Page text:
It was NEVER taken very seriously in the scientific press, though. Go do any searches through the serious scientific magazines and you'll find that even in the 60s and 70s the vast majority of articles in serious scientific journals focused on the possibility of future warming caused by greenhouse gases, not future cooling because an ice age was overdue.

    The climate change story is fairly consistent. The changes to climate cause weird weather. Weather that's out of place and unusual for where it's occurring. 80% of the weird weather involves too much heat, but some places will locally see cooler than normal weather at times.

    Regardless of weather Fox takes it seriously, it's difficult to find more than a handful of climate scientists who don't accept the science behind climate change and global warming.

  • by JackieBrown (987087) <dbroome@gmail.com> on Wednesday February 13, 2013 @11:22AM (#42883749)

    Do people actually believe that nonsense? Obama is left, not left center, not center, left. The majority of what he does is extremely partisan, which is why many believe he may officially be the most divisive president in history.

    Unfortunately, people to believe this. It scares me on how extreme that means a lot of our people are.

  • by balsy2001 (941953) on Wednesday February 13, 2013 @11:43AM (#42883983)
    It impacts more than just the big businesses profit. Many fast food restaurants are franchised. The details change but many times the store owner just kicks back a fixed percentage of revenue to the corporate office. When minimum wage increases that fixed percentage doesn't decrease. The profit margin in these businesses is typically not large say 10% or less of revenue and labor may come in at 20% of revenue (some of the big players like mcdonalds may have different numbers but these are representative of the numbers for smaller places in my community). The last change in minimum wage was almost a 40% increase (5.15 to 7.25) well if all else stays the same, in that scenario labor cost just went to 28% and profit went close to 0 or worse. The only options are to raise prices (which is a business killer in fast food) or to cut staff and hope the service doesn't degrade.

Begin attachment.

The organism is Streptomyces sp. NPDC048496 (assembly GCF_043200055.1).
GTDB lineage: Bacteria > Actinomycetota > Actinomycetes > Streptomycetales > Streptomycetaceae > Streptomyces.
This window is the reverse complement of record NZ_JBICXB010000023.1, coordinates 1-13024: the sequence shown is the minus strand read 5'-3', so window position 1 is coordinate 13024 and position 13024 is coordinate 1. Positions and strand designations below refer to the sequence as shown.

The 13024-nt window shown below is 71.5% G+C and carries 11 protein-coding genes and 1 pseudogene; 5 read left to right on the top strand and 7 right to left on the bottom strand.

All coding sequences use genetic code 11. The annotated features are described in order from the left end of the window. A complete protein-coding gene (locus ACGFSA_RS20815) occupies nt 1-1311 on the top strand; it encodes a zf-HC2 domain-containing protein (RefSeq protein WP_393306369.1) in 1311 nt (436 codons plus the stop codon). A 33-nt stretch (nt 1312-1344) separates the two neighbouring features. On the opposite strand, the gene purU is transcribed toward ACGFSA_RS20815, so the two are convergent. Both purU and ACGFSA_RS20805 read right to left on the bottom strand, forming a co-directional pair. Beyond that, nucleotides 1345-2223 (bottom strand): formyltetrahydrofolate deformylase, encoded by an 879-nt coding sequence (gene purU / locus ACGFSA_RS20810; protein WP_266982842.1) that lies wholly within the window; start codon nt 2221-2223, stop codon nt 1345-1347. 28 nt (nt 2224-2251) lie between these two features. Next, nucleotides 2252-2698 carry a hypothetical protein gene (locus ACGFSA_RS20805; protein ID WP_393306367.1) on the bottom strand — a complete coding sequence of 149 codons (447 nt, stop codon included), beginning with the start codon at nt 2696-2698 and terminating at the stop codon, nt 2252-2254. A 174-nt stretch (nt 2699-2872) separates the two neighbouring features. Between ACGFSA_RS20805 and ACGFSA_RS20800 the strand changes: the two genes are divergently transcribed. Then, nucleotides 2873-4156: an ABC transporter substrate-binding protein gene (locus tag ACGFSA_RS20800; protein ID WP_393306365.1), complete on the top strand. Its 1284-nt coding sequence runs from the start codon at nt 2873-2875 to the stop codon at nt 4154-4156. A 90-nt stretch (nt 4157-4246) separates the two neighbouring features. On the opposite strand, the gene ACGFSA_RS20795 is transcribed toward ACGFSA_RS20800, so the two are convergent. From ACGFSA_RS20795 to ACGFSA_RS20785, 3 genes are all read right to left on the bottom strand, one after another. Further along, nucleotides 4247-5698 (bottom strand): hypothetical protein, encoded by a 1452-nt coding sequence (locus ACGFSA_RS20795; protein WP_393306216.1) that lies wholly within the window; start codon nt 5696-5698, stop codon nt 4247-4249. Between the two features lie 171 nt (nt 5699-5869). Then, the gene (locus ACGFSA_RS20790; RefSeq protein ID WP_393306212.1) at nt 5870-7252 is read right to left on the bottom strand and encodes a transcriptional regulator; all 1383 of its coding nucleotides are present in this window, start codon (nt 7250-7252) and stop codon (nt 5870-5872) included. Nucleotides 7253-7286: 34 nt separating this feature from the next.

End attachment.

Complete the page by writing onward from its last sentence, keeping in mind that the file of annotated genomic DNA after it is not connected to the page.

• by Runaway1956 (1322357) on Wednesday February 13, 2013 @11:53AM (#42884121) Homepage Journal

    There is never a good reason to vote Democrat - OR Republican.

    My vote, this time and last, happened to be for the Democrat. But, I wasn't voting "for" the democrat, so much as I was voting "against" the other guy.

    Give us some mainstream, centrist choices, who aren't bought and paid for by corporate interests, then I might vote for that choice. Until then, there is no difference between the parties. The single most important issue in America today, is that idiot "War on Terra". Has Obama attempted to have the Patriot Act repealed? Nope. Has he attempted to reign in Homeland Security? Nope. Has he renounced any of the special powers that the Bush administration pushed for? Nope. Has he fought for internet freedom? Well - sorta. Internet freedom was a great thing when the Arab Spring was blooming, but it's no longer a good political tool, so Obama follows Bush's lead now, pushing for more and more control.

    The same corporations own both parties, so there is no reason to vote "for" either one.

  • by BeansBaxter (918704) on Wednesday February 13, 2013 @12:33PM (#42884663)